The Raspberry Pi Pico board is and interesting MCU (RP2040 microcontroller) for hardware and software engineers. Recently I got one, and as someone told me that you can use Rust with it (a language that I’m learning right now) I couldn’t wait to give it a try.
This post is just a quick guide, collecting some information a found on other places, on how to getting started with that board and how to build programs in C/C++ and Rust for the Raspberry Pi Pico.
Since I run Fedora Linux on my laptop, the steps on this guide works on that
distribution but should be very similar for other distributions.
Raspberry Pi Pico C/C++ programs
First I wanted to cross compile the RP2040 example programs using the Raspberry Pi Pico C/C++ SDK. But the installation scripts assume a Raspberry Pi OS running on a Raspberry Pi 4 or an equivalent Debian-based Linux distribution. Which is not my case. However, adapt the steps to use a Fedora Linux distribution was pretty trivial.
Install Fedora dependencies
My Fedora 36 system has most of the “C Development Tools and Libraries” (
dnf install @development-tools) packages already installed, so I might miss some package dependencies. If that’s the case, please let me know.
Get the SDK and examples
There is a pico-examples repository that provides a set of example applications that are written using the pico-sdk. Following (and maybe adapting a bit) these instructions you should be able to setup the environment. In my case I followed these steps:
First, create a working directory
git clone https://github.com/raspberrypi/pico-sdk.git
git submodule update --init
git clone https://github.com/raspberrypi/pico-examples.git
Install the ARM cross compiler toolchain
As the MCU of the Raspberry Pi Pico is based on a RP2040 microcontroller, a different architecture that the one is running in my laptop, we need to install a cross toolchain to build the binaries. Here’s a minimal list of dependencies that will pull in additional required packages.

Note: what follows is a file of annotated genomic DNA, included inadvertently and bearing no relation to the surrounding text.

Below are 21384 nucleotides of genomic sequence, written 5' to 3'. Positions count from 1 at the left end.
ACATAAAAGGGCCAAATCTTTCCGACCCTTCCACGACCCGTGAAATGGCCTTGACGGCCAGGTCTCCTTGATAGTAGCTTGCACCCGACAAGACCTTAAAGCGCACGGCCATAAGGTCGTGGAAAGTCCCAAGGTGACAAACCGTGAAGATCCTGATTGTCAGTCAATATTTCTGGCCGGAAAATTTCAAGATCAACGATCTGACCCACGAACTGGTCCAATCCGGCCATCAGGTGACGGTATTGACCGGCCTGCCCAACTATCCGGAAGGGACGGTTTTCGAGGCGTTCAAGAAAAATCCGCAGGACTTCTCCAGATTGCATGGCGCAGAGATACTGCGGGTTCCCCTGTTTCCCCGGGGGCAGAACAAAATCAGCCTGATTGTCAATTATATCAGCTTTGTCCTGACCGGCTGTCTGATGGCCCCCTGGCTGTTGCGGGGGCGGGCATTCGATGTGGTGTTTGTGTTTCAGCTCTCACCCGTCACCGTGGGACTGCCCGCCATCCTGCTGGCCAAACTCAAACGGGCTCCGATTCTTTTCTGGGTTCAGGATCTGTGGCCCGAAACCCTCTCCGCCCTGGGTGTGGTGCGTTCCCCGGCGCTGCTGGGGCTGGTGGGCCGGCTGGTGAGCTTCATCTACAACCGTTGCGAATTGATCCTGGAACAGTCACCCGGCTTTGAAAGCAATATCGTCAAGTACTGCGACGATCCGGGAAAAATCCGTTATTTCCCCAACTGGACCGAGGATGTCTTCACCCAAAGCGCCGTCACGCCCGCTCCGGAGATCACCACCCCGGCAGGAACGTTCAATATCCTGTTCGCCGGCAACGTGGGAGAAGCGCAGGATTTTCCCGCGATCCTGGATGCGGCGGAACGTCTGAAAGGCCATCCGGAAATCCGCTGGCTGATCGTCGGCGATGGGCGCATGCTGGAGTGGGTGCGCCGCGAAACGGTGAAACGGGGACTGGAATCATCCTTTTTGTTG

dnf install gcc-arm-linux-gnu
Blinking an LED in C
From the pico directory we created earlier, cd into pico-examples and create a build directory
Then, assuming you cloned the pico-sdk and pico-examples repositories into the same directory side-by-side, set the
Prepare your cmake build directory by running
CMake has now prepared a build area for the pico-examples tree. From here, it is possible to type make to build all example applications. However, as we are building blink we will only build that application for now by changing directory into the blink directory before typing make.
Amongst other targets, we have now built:
- blink.elf, which is used by the debugger
- blink.uf2, which can be dragged onto the RP2040 USB Mass Storage Device
This binary will blink the on-board LED of the Raspberry Pi Pico which is connected to GPIO25 of RP2040.
Flashing the “blink.uf2” Binary
The simplest method to load software onto a RP2040-based board is by mounting it as a USB Mass Storage Device. Connect your Fedora laptop to your Raspberry Pi Pico using a Micro-USB cable, making sure that you hold down the BOOTSEL button to force it into USB Mass Storage mode.
$ dmesg | tail
[ 371.973555] sd 0:0:0:0: [sda] Attached SCSI removable disk
Check that the USB mass storage was detected and mounted
$ ls /run/media/$username/RPI-RP2
You can copy the blink.uf2 file onto the board to program the flash.
cp blink.uf2 /mnt/pico
The RP2040 will reboot, unmounting itself as a Mass Storage Device, and start to run the flashed code.
Raspberry Pi Pico Rust programs
The microprocessor typically uses C/C++, or MicroPython. This doesn’t mean, however, that we cannot get Rust to run on the Raspberry Pi Pico.
As my Fedora rust installation has no support fo the
thumbv6m-none-eabi target I decided to use
rustup to have the latest tools.
To do so, run the following commands:
curl --proto '=https' --tlsv1.2 -sSf https://sh.rustup.rs | sh
And then, add the
rustup target add thumbv6m-none-eabi
Rust can build to elf executable files. The problem is, elf executables will not run when dropped into the Pico. To run code, we need to translate it to the
uf2 format. This is the format that usually works when dragging and dropping files into the Raspberry Pi Pico.
elf2uf2-rs accomplishes this for us. This will automate the deployment of our code. This way, we wont have to deal with flashing the code to the device, we can just have cargo build our project and the code will be deployed on the Raspberry Pi Pico automatically.
So, install the
elf2uf2-rs crate package with:
cargo install elf2uf2-rs
And add the following to your cargo config (mine is located at ~/.cargo/config
runner = "elf2uf2-rs -d"
To keep things simple, I’ll be using example code from the repository that will blink an LED on our board. Specifically I will use the blinking onboard LED example.
rp-rs/rp-hal crate and navigate into the examples under the
git clone https://github.com/rp-rs/rp-hal.git
Now, making sure that you hold down the BOOTSEL button to force it into USB Mass Storage mode, we can load the example onto our Raspberry Pi Pico using the following shell command:
cargo run --release --example pico_blinky
The Raspberry Pi Pico looks very promising, while undercuts most on the market while delivering unique features. Programming and getting started with
it is pretty simple, and things just work. Not to mention the exhaustive documentation that goes along with it. I’m pretty sure I’m going to have fun with this microcontroller and probably I’m going to use as a platform to learn more about Rust.